Woman hurls shoe at Hillary Clinton
Published 11/04/2014 | 04:37
A woman is in custody after hurling a shoe at Hillary Clinton as the former US first lady and secretary of state began a keynote speech at a Las Vegas convention .
The incident happened moments after Mrs Clinton took the stage before an Institute of Scrap Recycling Industries meeting at the Mandalay Bay resort.
Mrs Clinton ducked and did not appear to be hit by the object. She then joked about it.
"Is that somebody throwing something at me? Is that part of Cirque du Soleil?" she quipped.
Many in the audience of more than 1,000 in a large ballroom laughed and applauded as Mrs Clinton resumed her speech. "My goodness, I didn't know that solid waste management was so controversial," she said. "Thank goodness she didn't play softball like I did."
Brian Spellacy, US Secret Service supervisory special agent in Las Vegas, said the woman was being questioned and would face criminal charges. A black and orange shoe was recovered from the stage, he said.
Ilene Rosen, the wife of a delegate from Denver who was in the second row, said she saw an orange object fly towards the stage from a side aisle and papers fluttering in the air.
She said the woman had walked down the aisle to within six rows of the front of the seating area, threw the items, turned around, put her hands in the air and walked toward the back of the room. Security officers quickly caught up with her.
In the hotel hallway, the middle-aged blonde woman sat calmly on a sofa, wearing a blue dress and thong sandals. She said she threw a shoe and dropped some papers, but did not identify herself to reporters or explain the action. Security officials then ushered reporters and photographers away.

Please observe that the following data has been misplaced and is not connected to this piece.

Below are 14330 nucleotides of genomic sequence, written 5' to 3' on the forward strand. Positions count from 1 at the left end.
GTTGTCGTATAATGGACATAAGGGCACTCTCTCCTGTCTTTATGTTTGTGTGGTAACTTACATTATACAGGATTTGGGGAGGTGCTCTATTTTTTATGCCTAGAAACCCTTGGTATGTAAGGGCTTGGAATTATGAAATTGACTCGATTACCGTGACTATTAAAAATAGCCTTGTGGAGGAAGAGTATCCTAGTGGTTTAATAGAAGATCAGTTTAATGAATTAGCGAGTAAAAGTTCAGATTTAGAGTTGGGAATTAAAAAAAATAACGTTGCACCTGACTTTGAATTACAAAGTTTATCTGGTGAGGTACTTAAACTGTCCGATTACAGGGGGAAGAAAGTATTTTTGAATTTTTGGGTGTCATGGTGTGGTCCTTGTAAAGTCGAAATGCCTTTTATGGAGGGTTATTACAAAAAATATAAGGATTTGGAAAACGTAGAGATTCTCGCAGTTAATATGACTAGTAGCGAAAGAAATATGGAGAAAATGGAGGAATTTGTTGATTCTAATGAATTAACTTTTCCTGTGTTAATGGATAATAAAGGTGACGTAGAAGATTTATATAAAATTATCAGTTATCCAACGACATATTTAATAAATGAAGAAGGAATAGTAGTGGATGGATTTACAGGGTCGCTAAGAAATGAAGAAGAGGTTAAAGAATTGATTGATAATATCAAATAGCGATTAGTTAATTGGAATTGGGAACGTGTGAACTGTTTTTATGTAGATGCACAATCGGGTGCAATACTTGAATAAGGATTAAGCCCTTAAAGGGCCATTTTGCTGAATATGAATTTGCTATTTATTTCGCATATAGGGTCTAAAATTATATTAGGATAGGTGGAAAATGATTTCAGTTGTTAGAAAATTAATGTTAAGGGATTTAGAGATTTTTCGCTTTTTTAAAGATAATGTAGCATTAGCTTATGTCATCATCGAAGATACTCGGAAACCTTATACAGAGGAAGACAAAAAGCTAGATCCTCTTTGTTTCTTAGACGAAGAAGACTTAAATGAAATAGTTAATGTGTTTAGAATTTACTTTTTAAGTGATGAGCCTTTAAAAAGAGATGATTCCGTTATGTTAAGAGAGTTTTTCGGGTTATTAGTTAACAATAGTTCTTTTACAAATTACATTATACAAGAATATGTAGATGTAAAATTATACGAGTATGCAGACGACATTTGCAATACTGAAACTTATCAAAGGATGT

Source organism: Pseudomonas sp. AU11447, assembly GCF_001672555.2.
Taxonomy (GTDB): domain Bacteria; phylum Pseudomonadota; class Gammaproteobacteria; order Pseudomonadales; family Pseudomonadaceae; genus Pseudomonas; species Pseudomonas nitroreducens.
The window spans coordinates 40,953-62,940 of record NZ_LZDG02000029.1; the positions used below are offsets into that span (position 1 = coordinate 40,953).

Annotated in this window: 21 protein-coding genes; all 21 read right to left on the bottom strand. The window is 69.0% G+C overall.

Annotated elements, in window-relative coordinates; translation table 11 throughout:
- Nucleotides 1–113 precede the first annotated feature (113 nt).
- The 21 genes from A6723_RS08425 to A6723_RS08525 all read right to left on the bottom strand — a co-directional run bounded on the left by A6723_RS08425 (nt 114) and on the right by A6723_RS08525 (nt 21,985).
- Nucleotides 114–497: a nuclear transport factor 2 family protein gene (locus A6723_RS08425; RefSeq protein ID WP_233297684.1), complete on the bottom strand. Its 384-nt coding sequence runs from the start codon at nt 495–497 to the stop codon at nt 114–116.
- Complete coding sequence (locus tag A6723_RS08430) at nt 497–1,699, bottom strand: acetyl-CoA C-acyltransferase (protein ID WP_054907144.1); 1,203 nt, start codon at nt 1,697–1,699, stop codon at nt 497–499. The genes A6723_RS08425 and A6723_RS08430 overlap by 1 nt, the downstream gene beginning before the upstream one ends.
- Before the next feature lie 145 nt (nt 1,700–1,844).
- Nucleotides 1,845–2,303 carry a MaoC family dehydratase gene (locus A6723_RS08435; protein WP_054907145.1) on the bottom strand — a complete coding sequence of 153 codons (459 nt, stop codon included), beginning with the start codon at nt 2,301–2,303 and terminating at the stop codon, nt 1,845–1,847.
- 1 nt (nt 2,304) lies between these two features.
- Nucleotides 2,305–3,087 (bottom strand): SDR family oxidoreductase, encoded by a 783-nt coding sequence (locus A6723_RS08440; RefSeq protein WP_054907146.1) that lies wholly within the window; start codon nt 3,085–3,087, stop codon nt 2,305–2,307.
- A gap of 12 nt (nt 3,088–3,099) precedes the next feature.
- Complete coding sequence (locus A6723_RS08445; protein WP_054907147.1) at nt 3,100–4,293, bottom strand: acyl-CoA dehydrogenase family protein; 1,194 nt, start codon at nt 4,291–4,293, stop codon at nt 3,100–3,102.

Mr Spellacy and Mark Carpenter, spokesman for the recycling institute, said the woman was not an accredited convention member and was not supposed to have been in the ballroom.
After her speech, Mrs Clinton answered questions posed by Jerry Simms, the outgoing chairman of the organisation. Mr Simms first offered what he called a "deepest apology for that crude interruption".
Mrs Clinton answered questions broadly, saying she felt politics today led people to "do what they think will be rewarded".
An attendee later handed a reporter a piece of paper that was apparently thrown by the woman. It appeared to be a copy of a Department of Defence document labelled confidential and dated August 1967, referring to an operation "Cynthia" in Bolivia.
Mrs Clinton has been travelling the US giving paid speeches to industry organisations and appearing before key Democratic Party constituents.
During a speech in San Francisco on Tuesday, she said she was seriously considering a presidential bid and all it would entail.
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